St. Louis Post-Dispatch from St. Louis, Missouri on June 21, 1992 · Page 11
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St. Louis Post-Dispatch from St. Louis, Missouri · Page 11

St. Louis, Missouri
Issue Date:
Sunday, June 21, 1992
Page 11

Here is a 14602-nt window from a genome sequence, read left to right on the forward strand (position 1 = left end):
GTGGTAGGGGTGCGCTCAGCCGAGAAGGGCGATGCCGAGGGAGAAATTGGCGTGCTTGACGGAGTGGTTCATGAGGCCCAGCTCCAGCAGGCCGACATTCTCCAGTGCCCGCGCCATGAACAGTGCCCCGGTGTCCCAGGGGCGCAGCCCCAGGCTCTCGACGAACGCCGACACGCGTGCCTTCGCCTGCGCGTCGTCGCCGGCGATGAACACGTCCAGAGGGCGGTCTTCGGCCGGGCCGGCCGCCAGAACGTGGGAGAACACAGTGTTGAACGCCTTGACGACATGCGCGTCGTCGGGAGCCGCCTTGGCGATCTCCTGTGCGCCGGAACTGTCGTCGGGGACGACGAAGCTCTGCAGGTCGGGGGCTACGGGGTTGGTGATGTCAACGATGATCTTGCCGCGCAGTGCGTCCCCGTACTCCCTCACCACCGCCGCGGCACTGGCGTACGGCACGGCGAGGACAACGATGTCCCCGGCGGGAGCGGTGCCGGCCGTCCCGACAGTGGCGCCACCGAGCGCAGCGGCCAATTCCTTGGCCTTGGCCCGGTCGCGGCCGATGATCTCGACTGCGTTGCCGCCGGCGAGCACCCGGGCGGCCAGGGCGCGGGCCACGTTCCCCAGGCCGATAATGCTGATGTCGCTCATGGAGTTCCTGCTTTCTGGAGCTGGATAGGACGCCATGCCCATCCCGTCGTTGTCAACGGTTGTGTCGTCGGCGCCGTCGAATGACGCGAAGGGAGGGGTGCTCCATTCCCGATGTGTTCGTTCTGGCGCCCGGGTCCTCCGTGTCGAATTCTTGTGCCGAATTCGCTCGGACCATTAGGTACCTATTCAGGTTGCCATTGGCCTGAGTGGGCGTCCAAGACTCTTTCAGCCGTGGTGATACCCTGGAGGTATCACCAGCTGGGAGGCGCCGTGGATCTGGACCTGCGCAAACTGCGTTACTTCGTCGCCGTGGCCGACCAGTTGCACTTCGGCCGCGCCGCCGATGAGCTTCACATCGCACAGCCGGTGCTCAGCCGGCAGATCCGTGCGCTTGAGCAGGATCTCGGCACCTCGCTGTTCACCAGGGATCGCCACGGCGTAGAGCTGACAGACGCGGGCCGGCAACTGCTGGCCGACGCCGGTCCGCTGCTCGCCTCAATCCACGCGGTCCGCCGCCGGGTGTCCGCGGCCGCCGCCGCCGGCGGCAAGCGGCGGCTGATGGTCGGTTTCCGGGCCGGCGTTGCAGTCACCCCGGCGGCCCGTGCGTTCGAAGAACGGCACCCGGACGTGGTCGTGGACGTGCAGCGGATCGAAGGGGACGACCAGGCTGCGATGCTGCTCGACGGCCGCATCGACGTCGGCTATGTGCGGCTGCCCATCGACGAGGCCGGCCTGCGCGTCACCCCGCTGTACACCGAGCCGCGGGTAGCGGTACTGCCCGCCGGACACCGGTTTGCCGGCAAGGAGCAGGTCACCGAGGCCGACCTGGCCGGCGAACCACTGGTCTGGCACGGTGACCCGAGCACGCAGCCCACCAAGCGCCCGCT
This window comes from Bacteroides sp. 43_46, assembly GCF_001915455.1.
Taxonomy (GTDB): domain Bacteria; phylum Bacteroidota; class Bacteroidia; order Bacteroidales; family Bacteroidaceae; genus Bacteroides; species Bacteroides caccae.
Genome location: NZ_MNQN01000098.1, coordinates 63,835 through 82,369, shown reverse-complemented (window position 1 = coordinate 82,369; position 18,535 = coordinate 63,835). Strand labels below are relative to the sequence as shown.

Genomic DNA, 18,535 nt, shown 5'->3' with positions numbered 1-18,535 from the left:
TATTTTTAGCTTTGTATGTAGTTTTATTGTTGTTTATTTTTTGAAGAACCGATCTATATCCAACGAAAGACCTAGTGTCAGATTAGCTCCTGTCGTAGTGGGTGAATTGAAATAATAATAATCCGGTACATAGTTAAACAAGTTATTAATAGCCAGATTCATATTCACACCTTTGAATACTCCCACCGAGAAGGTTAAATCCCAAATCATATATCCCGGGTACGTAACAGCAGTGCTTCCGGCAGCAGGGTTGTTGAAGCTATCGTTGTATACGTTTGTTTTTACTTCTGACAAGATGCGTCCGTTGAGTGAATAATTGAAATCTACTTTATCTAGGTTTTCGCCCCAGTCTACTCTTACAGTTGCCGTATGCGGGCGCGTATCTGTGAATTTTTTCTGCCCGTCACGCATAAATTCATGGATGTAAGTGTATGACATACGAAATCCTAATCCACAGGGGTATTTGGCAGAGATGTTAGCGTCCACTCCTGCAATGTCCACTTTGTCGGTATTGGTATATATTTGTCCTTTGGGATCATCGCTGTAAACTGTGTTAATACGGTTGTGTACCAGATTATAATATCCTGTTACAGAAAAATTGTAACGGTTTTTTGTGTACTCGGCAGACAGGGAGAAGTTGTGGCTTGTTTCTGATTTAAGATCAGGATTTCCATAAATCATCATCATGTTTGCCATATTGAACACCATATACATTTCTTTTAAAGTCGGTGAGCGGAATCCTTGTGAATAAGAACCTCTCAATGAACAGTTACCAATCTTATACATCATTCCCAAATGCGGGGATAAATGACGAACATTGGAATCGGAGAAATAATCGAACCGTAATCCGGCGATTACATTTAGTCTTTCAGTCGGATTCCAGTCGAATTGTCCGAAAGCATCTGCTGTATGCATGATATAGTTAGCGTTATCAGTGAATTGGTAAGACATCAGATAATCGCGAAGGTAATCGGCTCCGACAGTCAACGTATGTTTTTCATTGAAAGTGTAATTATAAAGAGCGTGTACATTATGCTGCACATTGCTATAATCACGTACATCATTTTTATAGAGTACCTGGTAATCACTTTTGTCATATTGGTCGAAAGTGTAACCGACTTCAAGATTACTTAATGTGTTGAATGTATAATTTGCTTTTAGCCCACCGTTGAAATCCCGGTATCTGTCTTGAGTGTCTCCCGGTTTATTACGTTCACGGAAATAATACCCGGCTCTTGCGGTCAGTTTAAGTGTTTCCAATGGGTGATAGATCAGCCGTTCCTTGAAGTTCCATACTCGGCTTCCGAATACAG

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3 2 1 t99! 20 ST. LOUIS POST-DISPATCH SUNDAY, JUNE 21, 1992 REVIEWS 4k Abdul: The Eyes Feast, The Ears Snack 0 & 3 i - lit Paula Abdul By Louise King There was a real party atmosphere at Riverport Amphitheatre on Friday night, but it had less to do with the quality of the songs being performed than with the fact that the headliner, Paula Abdul, was celebrating her 30th birthday and St. Louis was throwing her one heck of a shindig to mark the occasion. True, the fans were ecstatic over the artful presentation by the onetime LA Lakers cheerleader, but no one seemed to mind that the glitz, glamour and spectacle to a great extent overshadowed the music. Like so many other acts of her generation, Abdul has made it on the basis of her looks, innate sensuality and savvy marketing skills rather than real talent at least as a singer. She has a limited range and, on Friday night, had more luck with the uptempo tunes such as "Straight Up" and "Spellbound" than the ballads. Nevertheless, the pint-sized performer can dance up a storm, and her ROCK striking and innovative choreography provided some of the evening's most memorable moments. In addition, she has surrounded herself with one of the most talented touring companies ever to set foot on a concert stage. It was hard to tell just how many dancers were backing her up, because they made almost as many costume changes as Abdul herself. The costumes, which ranged from surreal to contemporary, were a show in themselves calculated, like every other aspect of the concert, to keep the attention of the youngest member of the audience. Color Me Badd, a four-member vocal group from Oklahoma City, opened the show with a set that combined hip-hop harmonies with raw funk appeal. There was plenty of dancing from these guys, too, but what was most impressive was their ability to sing just as well with their seven-piece band, acoustically or a cappella. 'Indigo Girls' Are Merely Light Blue By John Burnes Toward the end of Friday's concert by the modern folk duo Indigo Girls, Emily Saliers came out by herself and sang a new song she had written, "Fare Thee Well." It was significant because it hinted at the musical depth and sophistication the two performers Saliers and Amy Ray could achieve but haven't yet. Friday's performance at the Fox Theatre also featured recent MTV darling Matthew Sweet and newcomer Gerard McHugh. This Indigo Girls performance my first wasn't really about strong music. Saliers is clearly the more talented singer and songwriter of the two: Her vocalizing and her songs were more adventurous and sophisticated than those of Ray. But even Saliers' music, except "Fare Thee Well," didn't stick with me long after the show was over. FOLK I suspect that wasn't the point, for there was another factor more at play here the duo's messages of affirmation, respect and sincerity. And, if anything, an Indigo Girls performance displays quite persuasively just how powerful simplicity can be. The duo sang beautifully together, whether the harmony was parallel or contrapuntal. They performed beyond that of their mostly unchallenging material, which created some nice moments, especially on "Ghost," "Love Will Come to You" and "Let It Be Me" (all from the current release) and "Rites of Passage" and "Watershed" (from the last one). A fuller background, including bass, drums, violin and cello, filled out the arrangements agreeably but never got in the way (except for a bass drum that was amplified too aggressively). But there wasn't much there to play off of: Few melodies reached beyond the octave range, and I only heard a couple of modulations all night long. Not that those machinations are the epitome of sophistication, but they do allow performers many new areas to explore. Deeper, more satisfying music is where the duo should head, to go along with the introspective lyrics they already have. Still, Indigo Girls was practically a godsend, compared to Sweet. Many teen-agers came to the show to see Sweet rock through "Girlfriend," his one hit so far. But what came from the stage was 40 minutes of intentionally distorted noise, drowned vocals and an attitude that didn't seem to care whether anyone had come to see him and his band. - The only rousing cheer he received was when Saliers and Ray came on stage to add, thankfully, a soft feminine edge to his material. r , wwiHNi'n'iiKm' 1 Here is the lineup for Sunday's television news Face the Nation: Jesse Jackson discuss Arkansas shows: G0V gill Clinton and rap singer Sister Souljah. This Week With David Brinkley: Secretary of 0 10:?,0f m" Channel State James A. Baker 111 discusses the nation's new Meet the press! Sen-Sam Nunn- D"Ga- chairman of treaties 'he Senate Armed Services Committee. 10:30 a.m., Channel 2 8:30 a.m., Channel 5 C mi DEALS! DEALS! DEALS! Steel Security Storm Doors ProtectDecoratelnsulate I -JMn J- $150 OFF SEARS -"PREMIUM" STEEL SECURITY STORM DOORS WINDOW GUARDS 15 OFF MANY STYLES AND COLORS AVAILABLE! N All rviliKtnm-. jrc trm Scirs regular prices unless otherwise stated, if an item is not described as reduced or special purchase, it is ai us everyday great low price which is not reduced. 1-800-829-1000 5 Jm rz 0 Is ' ' , 1 7 ...... j, . 6.J')!i t ' M 7TN 1 Odell Mitchell Jr Post Dispatch Staff Zella Harrington and Arlene Miller discussing ways to improve race relations at a church dinner with Jewish and black members of different congregations. Churches From page one 1 church in the city, Washington Metropolitan A.M.E. Zion, members can appreciate Harrington's sense of urgency. Washington Metropolitan also has been in partnership for about a year with a predominantly white church Trinity Episcopal to work against the effects of racism in the city. Washington Metropolitan, at 613 North Garrison Avenue, and Trinity, 600 North Euclid Avenue, jointly have adopted Stevens Middle School, 1033 Whittier Street. The churches support and are involved in tutoring and sports programs at the school. They also back a basketball team at Mathews-Dickey Boys' Club. Maxine Carter, a member at Washington Metropolitan active in the joint effort, stressed the importance of work and accomplishment. "I'm elated with people not just giving monetary support, but giving moral support where we can have an impact," Carter said. In recent interviews, members of all four congregations said the impetus for the joint projects had been a deep concern about racism, violence and deterioration of living conditions in the city. Many agreed that working together had helped break down racial and ethnic stereotyping, as well as sparked an optimism that they could, indeed, have a positive impact on problems in the city. Another reason for the joint effort is an interest in interaction with other religious traditions. Gillespie said that a special affinity tied black Christians and Jews because "both came out of slavery." He noted, "The Jewish faith comes out of the Old Testament. We feel that the basis of Christianity has been in the Old Testament, and that the New Testament is fulfillment of the law. Some of the greatest source of comfort this congregation has found is in the Psalms." The differences in beliefs about Jesus will never be resolved, he said. "But there are so many things we have in common that this is not going to be a problem," he said. "The purpose is not for one group to win over the other." Talve said the congregations were "very careful to choose language that did not limit images of God." Gillespie and Talve said both congregations had enjoyed sharing traditions, and both wanted to continue holding joint worship services. Learning about Judaism has been "one of the positive things" about the interaction, said Ivory Johnson, Cote Brilliante's liaison for the joint project. "From a personal standpoint, I know very little, especially about the Help fight cancer. Recycle your newspapers. Join the battle against cancer by participating in the American Cancer Society Paper Drive. Your old newspapers will help raise funds for the American Cancer Society's program of education, research and service. Deposit your old newspapers at any one of 1 6 locations in the metro area. Please do not put papers in plastic bags. No cardboard, telephone books or magazines. For more information, call the American Cancer Society at (314) 567-9730. ST. LOUIS POST-DISPATCH II 1 different forms" of Judaism. "They are learning about Christianity, too especially about the Presbyterian Church," he said. Gillespie and Johnson said the Presbyterian Church nationally had supported social service projects as well as communication with Jews and Muslims. But what makes a connection between a black church and a synagogue so natural is the commmon experience of discrimination, Gillespie and Talve agreed. Talve also said her congregation long had wanted to respond in a positive way to violence in the city. Central Reform, which holds Sabbath services at the First Unitarian Church of St. Louis, 5007 Waterman Boulevard, is the only remaining Jewish congregation in the city. The Rev. William Chapman, pastor at Trinity, said his church and Washington Metropolitan had wanted to share worship services out of an interest in the different faiths. But the two churches also saw a strong need for social change, he said. He said he and the Rev. Clarence Carr, pastor at Washington Metropolitan, had been friends for a long time. Peg Pedersen, chairwoman of the committee from Trinity that is working on the joint effort, said the interac- Teasdale Returns To Capitol By Fred W. Lindecke Missouri Political Correspondent Former Gov. Joseph P. Teasdale returned to the Capitol last week for the first time since leaving office in 1981 and he had a lot to say. Teasdale, a Democrat defeated for re-election in 1980 by former Gov. Christopher S. Bond, returned to endorse Judi Moriarty for the Democratic nomination for secretary of state, but he offered several other positions as well. Among them, he said: Outgoing Republican Gov. John Ashcroft "has served well." Arkansas Gov. Bill Clinton "has a lot of baggage" as the Democratic candidate for president. Clinton "has an uphill battle," depending on the strength of independent presidential hopeful Ross Perot. Lt. Gov. Mel Carnahan and St. Louis Mayor Vincent C. Schoemehl Jr., who are battling for the Democratic nomination for governor, both have asked for his support. But Teas-dale has yet to decide what to do. He added that "there is a real donny-brook in the governor's race, and it looks like it might get nasty. And that won't have a good effect on voters." He would not like to see the Miss- tion with Washington Metropolitan had helped break down racial barriers. "When people get to know each other, and they talk and work together, then the issue of racism becomes less threatening," she said. "I've made a lot of good friends. And I think that's what's exciting." Carter, of Washington Metropolitan, said she thought it was important for churches to be helping their communities. "Religion through the centuries has gotten bad press," she said. "People say you don't follow what you preach." She also stressed the importance of whites and blacks taking meaningful action together. "As a person of color, I have become aware of do-gooders," Carter said. "You kind of feel that do-gooders come in with their money, leave it, jump into their Mercedes and drive off into the sunset. If someone comes up to you and says, 'Would you like to share my bread?' that means a lot more." The concrete efforts at helping youths at risk have impressed Carter, she said, and the connection with Trinity Episcopal "has been a warm and rewarding experience." " ' '-i " i" ..:-j. - .." I - -r $ I H Y tuMfi I Mirrnirr tan 11 f --"- Joseph P. Teasdale "My day has come and gone" ouri Democratic party adopt an abortion-rights plank in its platform. Always an anti-abortion Democrat, he said he had noted a trend among Democratic candidates to favor abortion rights, and "I haven't figured out why." Teasdale, 56, said he was 20 pounds overweight and was "very happily practicing law and raising a family" in Kansas City. 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